That being said, I also feel freaked out by "classic" cars that come from within my lifetime. Its probably mainly just the way it makes me feel old, but I also sense that there were just a lot more cars made in, say, 1985, than in 1964. That makes those vehicles less unusual and less of a commodity perhaps. I also personally think the level of hand craftsmanship (or at least the degree to which that is evident in the vehicle) is not as obvious in newer cars.

    But, I would really like to see TexanOkie's restored Olds when its done. That sounds pretty cool. I had a 69 Olds Delta 88 I inherited from my grandmother in Tulsa. It was one heck of a car, but a gas hog and enormous, so eventually it had to go. I often wonder if its still tooling around Austin somewhere.

    I also now realize that my Vanagon is "classic" as of this year. Hmmm.
    The purpose of life is a life of purpose

  4. #4
    Cyburbian FueledByRamen's avatar
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    In terms of cars built after 1970, I think it has to be something that is/was iconic. I think my argument for this is that prior to 1970, every year each car model was completely different (57 Chevy was completely different than a 56 Chevy). In the 70s, though, the industry started having models that ran for multiple years. So, no offense, I don't consider a 1986 Olds Calais to be a "classic" car.....a 1982 DeLorean, on the other hand....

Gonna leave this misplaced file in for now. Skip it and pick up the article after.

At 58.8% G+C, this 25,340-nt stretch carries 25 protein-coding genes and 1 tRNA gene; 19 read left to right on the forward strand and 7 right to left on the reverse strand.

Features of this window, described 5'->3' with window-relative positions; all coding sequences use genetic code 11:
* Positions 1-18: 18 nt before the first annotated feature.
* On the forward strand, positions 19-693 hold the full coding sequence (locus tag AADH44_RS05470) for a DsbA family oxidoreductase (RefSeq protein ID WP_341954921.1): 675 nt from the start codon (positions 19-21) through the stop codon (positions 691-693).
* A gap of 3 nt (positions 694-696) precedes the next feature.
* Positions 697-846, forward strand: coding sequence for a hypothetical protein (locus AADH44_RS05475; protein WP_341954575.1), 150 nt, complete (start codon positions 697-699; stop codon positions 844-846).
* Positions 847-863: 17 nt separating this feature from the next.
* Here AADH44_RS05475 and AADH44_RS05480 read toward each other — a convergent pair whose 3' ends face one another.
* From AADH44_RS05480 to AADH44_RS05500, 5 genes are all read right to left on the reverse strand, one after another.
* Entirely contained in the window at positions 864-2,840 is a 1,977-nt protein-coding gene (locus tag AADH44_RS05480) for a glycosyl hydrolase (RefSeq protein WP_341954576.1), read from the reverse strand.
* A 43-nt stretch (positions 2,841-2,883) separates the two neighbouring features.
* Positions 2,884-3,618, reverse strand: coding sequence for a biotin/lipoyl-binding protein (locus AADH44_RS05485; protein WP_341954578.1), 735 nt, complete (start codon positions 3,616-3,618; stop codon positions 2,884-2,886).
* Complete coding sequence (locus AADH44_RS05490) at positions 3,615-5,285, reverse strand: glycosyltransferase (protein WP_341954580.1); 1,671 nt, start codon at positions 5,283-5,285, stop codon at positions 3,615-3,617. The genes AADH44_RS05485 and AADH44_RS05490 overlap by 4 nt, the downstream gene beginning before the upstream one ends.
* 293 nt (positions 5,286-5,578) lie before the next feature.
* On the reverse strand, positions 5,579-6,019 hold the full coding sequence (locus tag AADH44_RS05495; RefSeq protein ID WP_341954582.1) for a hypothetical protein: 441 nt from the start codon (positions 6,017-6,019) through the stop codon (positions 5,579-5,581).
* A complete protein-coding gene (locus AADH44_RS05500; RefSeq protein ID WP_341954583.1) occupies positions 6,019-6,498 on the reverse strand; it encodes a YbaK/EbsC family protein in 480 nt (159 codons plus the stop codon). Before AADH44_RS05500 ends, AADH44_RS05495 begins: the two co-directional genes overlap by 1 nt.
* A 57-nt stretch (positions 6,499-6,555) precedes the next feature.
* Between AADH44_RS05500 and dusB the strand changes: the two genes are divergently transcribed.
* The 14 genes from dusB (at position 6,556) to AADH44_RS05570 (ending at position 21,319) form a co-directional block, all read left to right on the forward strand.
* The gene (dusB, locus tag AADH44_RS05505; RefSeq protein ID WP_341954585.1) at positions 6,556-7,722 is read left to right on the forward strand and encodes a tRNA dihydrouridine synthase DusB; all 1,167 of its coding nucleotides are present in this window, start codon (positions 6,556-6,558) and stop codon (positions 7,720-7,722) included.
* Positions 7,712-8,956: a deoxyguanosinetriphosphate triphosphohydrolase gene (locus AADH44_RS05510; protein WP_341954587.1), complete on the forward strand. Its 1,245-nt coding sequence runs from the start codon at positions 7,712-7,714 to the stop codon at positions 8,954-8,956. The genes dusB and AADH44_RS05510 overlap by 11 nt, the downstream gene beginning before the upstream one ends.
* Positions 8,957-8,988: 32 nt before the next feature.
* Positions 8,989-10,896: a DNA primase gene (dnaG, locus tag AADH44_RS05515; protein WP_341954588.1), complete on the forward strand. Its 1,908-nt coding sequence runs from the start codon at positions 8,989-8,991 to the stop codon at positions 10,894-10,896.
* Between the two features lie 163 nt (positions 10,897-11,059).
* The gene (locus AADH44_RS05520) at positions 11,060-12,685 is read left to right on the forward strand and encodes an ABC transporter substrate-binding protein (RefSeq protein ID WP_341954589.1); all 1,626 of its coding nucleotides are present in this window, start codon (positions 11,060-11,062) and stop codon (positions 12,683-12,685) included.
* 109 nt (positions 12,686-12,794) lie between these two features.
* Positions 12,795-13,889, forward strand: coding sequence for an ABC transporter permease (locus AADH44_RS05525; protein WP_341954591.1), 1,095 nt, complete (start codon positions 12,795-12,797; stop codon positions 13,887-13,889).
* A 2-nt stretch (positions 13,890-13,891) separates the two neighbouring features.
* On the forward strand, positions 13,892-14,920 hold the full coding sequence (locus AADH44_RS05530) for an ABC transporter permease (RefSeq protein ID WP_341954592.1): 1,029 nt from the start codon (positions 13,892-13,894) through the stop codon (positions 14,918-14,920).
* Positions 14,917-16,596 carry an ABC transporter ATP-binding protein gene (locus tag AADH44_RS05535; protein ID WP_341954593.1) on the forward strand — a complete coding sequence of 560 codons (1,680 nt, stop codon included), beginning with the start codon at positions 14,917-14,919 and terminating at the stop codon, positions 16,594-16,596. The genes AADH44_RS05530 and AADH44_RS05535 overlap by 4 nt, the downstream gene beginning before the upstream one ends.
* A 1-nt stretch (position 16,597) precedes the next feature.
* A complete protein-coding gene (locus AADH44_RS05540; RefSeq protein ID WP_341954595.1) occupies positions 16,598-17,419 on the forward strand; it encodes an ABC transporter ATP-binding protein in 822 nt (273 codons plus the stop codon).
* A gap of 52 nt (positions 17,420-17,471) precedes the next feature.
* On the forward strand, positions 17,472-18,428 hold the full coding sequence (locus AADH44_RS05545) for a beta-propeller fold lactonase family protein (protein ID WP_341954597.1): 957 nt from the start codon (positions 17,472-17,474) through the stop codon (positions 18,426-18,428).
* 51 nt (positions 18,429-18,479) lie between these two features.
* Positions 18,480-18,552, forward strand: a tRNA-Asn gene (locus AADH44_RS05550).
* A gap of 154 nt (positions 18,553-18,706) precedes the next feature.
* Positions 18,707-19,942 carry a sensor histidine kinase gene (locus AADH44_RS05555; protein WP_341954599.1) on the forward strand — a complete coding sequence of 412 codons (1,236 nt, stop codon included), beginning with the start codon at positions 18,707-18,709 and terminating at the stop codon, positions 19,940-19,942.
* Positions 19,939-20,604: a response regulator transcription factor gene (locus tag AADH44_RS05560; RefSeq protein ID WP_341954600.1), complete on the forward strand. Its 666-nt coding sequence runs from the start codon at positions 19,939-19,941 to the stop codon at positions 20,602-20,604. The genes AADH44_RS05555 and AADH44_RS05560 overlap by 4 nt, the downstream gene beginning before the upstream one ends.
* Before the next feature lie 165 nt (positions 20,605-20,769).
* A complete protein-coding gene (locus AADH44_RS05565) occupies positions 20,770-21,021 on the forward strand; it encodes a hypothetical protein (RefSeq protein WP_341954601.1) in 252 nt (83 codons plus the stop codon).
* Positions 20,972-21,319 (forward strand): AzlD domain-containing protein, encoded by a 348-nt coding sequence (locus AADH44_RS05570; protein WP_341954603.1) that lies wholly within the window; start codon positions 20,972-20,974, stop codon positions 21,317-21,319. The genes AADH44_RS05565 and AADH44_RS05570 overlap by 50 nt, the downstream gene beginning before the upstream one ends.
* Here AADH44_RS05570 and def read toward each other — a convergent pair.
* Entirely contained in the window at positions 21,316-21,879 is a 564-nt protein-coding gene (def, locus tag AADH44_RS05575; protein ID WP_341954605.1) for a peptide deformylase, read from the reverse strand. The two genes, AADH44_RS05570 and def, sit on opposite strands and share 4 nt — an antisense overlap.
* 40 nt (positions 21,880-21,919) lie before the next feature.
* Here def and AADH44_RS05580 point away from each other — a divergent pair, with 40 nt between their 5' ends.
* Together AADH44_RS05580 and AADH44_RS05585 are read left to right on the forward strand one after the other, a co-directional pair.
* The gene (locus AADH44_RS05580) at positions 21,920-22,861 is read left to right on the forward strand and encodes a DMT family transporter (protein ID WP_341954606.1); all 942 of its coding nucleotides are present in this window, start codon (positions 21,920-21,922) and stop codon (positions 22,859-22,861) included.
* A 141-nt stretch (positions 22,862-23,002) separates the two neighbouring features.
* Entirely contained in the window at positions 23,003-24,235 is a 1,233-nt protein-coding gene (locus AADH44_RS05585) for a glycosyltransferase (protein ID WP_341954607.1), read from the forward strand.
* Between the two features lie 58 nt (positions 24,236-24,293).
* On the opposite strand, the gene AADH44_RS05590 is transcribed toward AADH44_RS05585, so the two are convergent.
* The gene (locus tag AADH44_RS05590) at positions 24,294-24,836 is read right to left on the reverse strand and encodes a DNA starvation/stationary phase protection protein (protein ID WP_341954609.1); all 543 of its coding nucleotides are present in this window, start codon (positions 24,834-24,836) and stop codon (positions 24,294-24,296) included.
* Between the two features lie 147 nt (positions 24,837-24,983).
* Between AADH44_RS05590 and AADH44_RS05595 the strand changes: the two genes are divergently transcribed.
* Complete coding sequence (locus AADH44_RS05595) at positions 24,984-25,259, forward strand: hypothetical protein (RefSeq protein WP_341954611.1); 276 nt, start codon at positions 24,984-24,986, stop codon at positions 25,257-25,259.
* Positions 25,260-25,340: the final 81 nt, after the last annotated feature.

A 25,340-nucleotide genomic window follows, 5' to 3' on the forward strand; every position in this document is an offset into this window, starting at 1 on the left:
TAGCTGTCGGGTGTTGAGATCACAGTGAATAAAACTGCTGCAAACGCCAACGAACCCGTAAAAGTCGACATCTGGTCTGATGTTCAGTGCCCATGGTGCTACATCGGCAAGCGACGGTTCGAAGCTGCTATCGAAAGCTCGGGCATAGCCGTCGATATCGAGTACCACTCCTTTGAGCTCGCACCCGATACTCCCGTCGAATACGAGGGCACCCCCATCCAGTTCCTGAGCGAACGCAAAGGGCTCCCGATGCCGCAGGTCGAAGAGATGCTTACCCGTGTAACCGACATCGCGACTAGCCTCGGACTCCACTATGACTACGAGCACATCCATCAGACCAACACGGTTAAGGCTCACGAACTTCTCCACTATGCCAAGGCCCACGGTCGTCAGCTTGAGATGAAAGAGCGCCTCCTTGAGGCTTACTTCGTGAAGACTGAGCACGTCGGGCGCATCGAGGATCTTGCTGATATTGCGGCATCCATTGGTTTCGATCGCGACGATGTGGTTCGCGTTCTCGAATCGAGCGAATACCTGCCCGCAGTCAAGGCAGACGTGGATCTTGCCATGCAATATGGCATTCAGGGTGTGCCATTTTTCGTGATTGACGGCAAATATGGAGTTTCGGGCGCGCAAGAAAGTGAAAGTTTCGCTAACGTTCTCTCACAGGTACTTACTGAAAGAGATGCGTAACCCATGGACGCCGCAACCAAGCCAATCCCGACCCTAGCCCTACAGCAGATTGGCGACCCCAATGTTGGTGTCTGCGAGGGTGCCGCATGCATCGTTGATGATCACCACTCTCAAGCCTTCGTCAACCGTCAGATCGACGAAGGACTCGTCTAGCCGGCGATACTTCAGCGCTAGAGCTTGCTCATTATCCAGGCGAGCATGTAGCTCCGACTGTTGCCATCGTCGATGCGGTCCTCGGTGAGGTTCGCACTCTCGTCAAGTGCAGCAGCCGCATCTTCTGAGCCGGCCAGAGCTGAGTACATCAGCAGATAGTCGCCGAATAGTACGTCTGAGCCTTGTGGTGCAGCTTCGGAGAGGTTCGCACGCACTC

(nothing wrong with a Calais, of course...I'm sure its really nice).

  5. #5
    Cyburbian azmodela's avatar
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    I'm not a fan of the loose 25 year old requirement for classic vehicle designations. It tends to water down the significance of such a plate. They should do what some states do, break it by year of manufacture. Some states have horseless carriage plates which can only be used on cars before a specific build year, often in the 20's or 30's, then you get a historical plate, which is often good through 67'. For some reason, 67' is seen as a magical year, often because of the advent of emissions controls, but also because it's the dawn of what is truly considered collectible, even though there are limited post 67' examples.

    I expect to seem some legislative movement towards restricting classic plates on cars in the future, there isn't a car made today that we'll be restoring and driving in 50 years.

    And I don't care what you say, GM never built anything worthy of a classic status in the 1980's.

  6. #6
    Cyburbian zman's avatar
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    Quote Originally posted by wahday View post